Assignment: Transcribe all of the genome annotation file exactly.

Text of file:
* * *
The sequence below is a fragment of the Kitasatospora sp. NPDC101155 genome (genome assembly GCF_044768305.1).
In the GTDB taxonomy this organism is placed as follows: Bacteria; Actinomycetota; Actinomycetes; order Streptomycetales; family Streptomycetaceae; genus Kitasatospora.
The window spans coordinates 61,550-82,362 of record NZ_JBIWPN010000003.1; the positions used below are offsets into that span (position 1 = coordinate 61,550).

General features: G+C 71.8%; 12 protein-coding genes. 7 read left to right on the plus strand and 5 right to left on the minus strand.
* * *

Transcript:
The sequence below is a fragment of the Kitasatospora sp. NPDC101155 genome (genome assembly GCF_044768305.1).
In the GTDB taxonomy this organism is placed as follows: Bacteria; Actinomycetota; Actinomycetes; order Streptomycetales; family Streptomycetaceae; genus Kitasatospora.
The window spans coordinates 61,550-82,362 of record NZ_JBIWPN010000003.1; the positions used below are offsets into that span (position 1 = coordinate 61,550).

General features: G+C 71.8%; 12 protein-coding genes. 7 read left to right on the plus strand and 5 right to left on the minus strand.